I’ve knit ruffles. And bobbles. And worked picot edgings. But I’ve never really fallen in love with them. Until now.
Maybe it’s the yarn– leftover Drops Alpaca (the white) and Alpaca with a Twist Baby Twist (the orange). Both soft as butter with a subtle halo. Or it could be the weight and glint of the glass beads. Or the drape of the piece. Whatever it is I am completely enchanted by these cuffs. The pattern is Mrs. Beeton. I’ve known about this pattern since it first came out in, but never could find a person to knit them for. They seemed too fussy. Too impractical. Too purely decorative.
And then I found myself wracking my brain trying to find a gift for my good friend Lynn and I realized that these were perfect for her. Lynn is the kind of person that Dresses. If choosing between looking good and being comfortable, looking good wins each time. She comes from a generation that didn’t wear jeans. Women didn’t wear pants. She loves to dress well and she is a master at it. I knew she would like and appreciate these cuffs. I knew she would actually wear them. And I knew that I had the yarn for them in my stash.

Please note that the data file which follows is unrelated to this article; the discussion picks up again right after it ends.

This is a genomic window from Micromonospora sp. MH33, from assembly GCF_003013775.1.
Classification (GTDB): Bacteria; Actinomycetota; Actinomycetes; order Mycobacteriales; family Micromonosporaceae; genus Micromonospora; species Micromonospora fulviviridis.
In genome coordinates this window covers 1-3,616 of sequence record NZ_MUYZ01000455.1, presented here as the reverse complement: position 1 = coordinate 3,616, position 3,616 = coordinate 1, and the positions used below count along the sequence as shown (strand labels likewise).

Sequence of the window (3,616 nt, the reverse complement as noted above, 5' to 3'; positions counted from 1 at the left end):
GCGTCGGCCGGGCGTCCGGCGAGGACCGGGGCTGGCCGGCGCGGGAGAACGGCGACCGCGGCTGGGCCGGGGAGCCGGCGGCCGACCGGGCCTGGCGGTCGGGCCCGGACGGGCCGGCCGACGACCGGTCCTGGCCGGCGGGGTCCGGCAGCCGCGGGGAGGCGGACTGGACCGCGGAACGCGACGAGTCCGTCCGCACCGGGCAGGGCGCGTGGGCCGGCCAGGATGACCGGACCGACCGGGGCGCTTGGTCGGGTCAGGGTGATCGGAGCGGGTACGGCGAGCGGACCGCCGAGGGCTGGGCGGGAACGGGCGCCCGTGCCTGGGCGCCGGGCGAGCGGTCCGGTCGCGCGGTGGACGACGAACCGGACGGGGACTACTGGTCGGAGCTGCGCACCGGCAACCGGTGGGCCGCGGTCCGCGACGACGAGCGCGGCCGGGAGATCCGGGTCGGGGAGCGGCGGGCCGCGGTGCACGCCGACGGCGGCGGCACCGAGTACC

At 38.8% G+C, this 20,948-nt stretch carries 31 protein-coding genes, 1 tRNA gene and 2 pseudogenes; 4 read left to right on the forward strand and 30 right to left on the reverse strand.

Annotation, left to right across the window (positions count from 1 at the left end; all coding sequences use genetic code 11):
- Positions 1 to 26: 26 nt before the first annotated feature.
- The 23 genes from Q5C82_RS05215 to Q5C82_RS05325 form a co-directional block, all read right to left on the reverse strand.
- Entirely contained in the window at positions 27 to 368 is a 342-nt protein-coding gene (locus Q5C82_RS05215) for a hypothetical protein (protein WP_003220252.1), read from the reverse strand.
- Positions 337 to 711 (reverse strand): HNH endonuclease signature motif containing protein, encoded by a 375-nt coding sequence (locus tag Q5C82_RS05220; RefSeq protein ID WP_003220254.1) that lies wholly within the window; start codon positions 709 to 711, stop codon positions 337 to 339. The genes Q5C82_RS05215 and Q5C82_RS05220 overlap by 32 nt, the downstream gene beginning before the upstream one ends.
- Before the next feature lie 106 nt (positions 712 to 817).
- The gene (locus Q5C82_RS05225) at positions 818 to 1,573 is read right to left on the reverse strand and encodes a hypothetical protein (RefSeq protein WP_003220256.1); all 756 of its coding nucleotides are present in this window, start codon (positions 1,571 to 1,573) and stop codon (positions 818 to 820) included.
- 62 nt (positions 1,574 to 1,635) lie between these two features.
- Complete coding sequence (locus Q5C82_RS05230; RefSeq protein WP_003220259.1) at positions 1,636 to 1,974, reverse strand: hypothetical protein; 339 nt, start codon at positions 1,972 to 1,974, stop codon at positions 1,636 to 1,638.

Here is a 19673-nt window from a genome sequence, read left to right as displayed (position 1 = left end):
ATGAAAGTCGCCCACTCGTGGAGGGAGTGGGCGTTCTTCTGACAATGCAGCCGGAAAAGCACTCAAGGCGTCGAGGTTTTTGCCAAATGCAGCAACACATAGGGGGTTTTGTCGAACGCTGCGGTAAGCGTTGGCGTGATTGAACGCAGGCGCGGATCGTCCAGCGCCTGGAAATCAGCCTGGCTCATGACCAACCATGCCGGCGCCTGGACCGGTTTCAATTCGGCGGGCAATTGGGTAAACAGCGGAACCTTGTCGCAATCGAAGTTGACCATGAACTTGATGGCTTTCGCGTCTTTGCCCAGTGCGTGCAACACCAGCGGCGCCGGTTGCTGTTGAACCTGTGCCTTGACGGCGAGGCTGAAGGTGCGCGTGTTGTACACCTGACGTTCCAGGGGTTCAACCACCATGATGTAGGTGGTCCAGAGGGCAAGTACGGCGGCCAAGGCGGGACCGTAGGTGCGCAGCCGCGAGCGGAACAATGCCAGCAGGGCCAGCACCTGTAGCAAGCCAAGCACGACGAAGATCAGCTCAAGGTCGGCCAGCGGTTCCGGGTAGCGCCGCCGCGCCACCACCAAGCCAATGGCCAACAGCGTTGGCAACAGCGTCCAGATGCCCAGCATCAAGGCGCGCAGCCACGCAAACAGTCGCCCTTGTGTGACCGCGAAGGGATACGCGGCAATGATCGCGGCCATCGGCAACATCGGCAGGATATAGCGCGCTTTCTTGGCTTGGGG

As I set out to knit them I was worried that the pattern might be hopelessly fiddly. And it is fiddly. But in a completely worth it type of way. Not a fling the project across the room type of way.
Getting started was the hardest part. The pattern calls for size 11 seed beads on the bottom bell cuff to be threaded on fingering weight yarn. This was impossible. I could not find a beading needle that was small enough to pass through the head but with a large enough eye to thread the yarn through. After trying 4 or 5 different combinations and methods I gave up and threaded the size 8 beads on instead. Once worked the cast in and started on the ruffle I was surprised at how easy the pattern was. This pattern provides a lot of interest for a relatively small effort– it’s not hard, it doesn’t take very much yarn and the hardest part is getting started.